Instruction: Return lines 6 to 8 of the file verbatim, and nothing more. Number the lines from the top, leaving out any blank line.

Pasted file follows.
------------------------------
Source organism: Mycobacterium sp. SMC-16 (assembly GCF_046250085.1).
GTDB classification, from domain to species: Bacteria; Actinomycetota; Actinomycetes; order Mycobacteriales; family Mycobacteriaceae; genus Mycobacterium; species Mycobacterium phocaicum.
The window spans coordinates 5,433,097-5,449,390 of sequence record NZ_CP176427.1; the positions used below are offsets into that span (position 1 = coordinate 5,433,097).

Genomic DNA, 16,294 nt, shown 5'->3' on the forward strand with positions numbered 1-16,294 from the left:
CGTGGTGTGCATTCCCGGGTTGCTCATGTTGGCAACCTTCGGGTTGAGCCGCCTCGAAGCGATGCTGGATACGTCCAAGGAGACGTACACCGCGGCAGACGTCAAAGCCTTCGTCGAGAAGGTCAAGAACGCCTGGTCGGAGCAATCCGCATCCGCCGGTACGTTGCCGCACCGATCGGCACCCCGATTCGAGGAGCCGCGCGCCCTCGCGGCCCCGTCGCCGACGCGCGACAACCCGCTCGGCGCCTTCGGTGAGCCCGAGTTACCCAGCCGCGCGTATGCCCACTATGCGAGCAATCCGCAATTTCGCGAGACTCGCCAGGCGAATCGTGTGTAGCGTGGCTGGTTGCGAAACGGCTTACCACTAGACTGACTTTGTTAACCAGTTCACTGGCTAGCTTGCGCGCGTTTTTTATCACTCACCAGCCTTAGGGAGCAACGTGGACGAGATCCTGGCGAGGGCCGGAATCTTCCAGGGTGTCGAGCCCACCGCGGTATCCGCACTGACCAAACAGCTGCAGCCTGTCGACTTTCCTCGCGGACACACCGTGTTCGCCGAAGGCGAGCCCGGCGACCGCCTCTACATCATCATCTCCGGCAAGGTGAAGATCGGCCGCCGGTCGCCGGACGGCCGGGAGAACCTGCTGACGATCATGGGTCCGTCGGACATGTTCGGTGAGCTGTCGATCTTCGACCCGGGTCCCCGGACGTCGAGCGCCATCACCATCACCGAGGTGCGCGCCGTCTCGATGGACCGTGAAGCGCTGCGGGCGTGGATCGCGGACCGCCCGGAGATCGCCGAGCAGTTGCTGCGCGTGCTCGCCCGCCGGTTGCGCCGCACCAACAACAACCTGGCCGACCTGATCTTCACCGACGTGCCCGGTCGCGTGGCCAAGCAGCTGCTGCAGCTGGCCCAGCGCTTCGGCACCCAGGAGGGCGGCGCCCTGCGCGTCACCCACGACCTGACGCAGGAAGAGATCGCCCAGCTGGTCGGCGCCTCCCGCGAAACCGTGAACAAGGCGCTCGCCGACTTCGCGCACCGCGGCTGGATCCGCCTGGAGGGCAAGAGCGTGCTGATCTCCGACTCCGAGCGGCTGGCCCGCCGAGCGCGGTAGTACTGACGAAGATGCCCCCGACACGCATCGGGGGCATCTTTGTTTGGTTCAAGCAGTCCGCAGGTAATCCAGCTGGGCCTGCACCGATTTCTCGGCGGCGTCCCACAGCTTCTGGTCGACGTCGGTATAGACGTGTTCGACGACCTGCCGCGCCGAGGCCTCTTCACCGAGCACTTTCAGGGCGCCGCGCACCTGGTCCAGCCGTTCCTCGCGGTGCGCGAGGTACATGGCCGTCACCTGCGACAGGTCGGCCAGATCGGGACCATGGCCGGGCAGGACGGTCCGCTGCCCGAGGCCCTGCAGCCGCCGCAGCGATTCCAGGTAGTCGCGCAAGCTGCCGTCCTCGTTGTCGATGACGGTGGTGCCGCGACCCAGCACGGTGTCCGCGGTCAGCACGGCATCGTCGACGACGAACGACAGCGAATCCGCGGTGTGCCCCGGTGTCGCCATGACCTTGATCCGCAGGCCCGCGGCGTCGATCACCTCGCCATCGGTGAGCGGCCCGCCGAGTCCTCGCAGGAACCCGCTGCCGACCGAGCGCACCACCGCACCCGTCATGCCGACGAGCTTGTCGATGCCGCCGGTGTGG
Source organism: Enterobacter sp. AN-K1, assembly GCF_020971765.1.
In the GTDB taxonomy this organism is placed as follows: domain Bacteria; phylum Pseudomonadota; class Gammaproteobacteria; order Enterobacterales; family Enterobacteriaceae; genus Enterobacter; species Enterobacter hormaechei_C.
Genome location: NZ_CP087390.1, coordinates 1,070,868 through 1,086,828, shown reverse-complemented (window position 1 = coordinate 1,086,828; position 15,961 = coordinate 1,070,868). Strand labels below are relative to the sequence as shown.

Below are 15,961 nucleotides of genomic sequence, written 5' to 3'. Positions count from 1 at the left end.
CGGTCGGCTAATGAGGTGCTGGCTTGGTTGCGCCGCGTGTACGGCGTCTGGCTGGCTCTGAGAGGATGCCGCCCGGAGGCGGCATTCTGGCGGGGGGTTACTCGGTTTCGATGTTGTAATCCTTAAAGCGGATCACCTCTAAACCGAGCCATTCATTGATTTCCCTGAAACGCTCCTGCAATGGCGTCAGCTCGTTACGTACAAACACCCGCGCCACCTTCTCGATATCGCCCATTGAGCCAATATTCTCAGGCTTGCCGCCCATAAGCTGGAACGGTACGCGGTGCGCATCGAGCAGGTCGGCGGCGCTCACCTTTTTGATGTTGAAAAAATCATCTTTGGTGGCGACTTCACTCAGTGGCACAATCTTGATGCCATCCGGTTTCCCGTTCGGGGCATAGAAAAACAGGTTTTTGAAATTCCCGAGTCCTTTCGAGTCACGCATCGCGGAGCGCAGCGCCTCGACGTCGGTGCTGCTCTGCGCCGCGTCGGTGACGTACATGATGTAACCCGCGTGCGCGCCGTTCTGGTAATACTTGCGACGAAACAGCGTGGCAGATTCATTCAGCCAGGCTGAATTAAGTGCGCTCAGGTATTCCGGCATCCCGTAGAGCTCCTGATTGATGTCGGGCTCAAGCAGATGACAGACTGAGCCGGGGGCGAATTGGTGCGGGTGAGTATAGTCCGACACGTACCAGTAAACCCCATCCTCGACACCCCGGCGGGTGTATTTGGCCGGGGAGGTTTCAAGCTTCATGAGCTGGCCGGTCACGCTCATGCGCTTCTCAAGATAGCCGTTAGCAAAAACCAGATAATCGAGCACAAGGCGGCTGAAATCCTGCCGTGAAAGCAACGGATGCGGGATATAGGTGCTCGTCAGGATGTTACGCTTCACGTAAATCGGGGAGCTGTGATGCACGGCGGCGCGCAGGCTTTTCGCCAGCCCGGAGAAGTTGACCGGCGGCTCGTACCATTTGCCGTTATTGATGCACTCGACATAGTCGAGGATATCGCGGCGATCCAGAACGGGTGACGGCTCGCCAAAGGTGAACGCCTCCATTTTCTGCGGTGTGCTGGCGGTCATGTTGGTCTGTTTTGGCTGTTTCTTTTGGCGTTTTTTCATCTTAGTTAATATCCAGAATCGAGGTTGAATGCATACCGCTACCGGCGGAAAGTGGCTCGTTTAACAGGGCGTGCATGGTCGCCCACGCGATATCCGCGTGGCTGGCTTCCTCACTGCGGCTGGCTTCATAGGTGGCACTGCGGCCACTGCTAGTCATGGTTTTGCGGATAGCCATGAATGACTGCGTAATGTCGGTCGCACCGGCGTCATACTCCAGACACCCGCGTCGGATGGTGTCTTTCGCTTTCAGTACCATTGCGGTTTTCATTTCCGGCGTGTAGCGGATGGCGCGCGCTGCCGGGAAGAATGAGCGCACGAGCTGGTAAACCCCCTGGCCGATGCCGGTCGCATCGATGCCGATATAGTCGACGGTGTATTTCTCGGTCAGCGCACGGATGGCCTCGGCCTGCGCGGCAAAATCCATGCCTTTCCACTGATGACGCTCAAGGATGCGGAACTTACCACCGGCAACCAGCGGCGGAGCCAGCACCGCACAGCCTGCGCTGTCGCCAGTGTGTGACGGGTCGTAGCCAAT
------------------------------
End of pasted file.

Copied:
Source organism: Enterobacter sp. AN-K1, assembly GCF_020971765.1.
In the GTDB taxonomy this organism is placed as follows: domain Bacteria; phylum Pseudomonadota; class Gammaproteobacteria; order Enterobacterales; family Enterobacteriaceae; genus Enterobacter; species Enterobacter hormaechei_C.
Genome location: NZ_CP087390.1, coordinates 1,070,868 through 1,086,828, shown reverse-complemented (window position 1 = coordinate 1,086,828; position 15,961 = coordinate 1,070,868). Strand labels below are relative to the sequence as shown.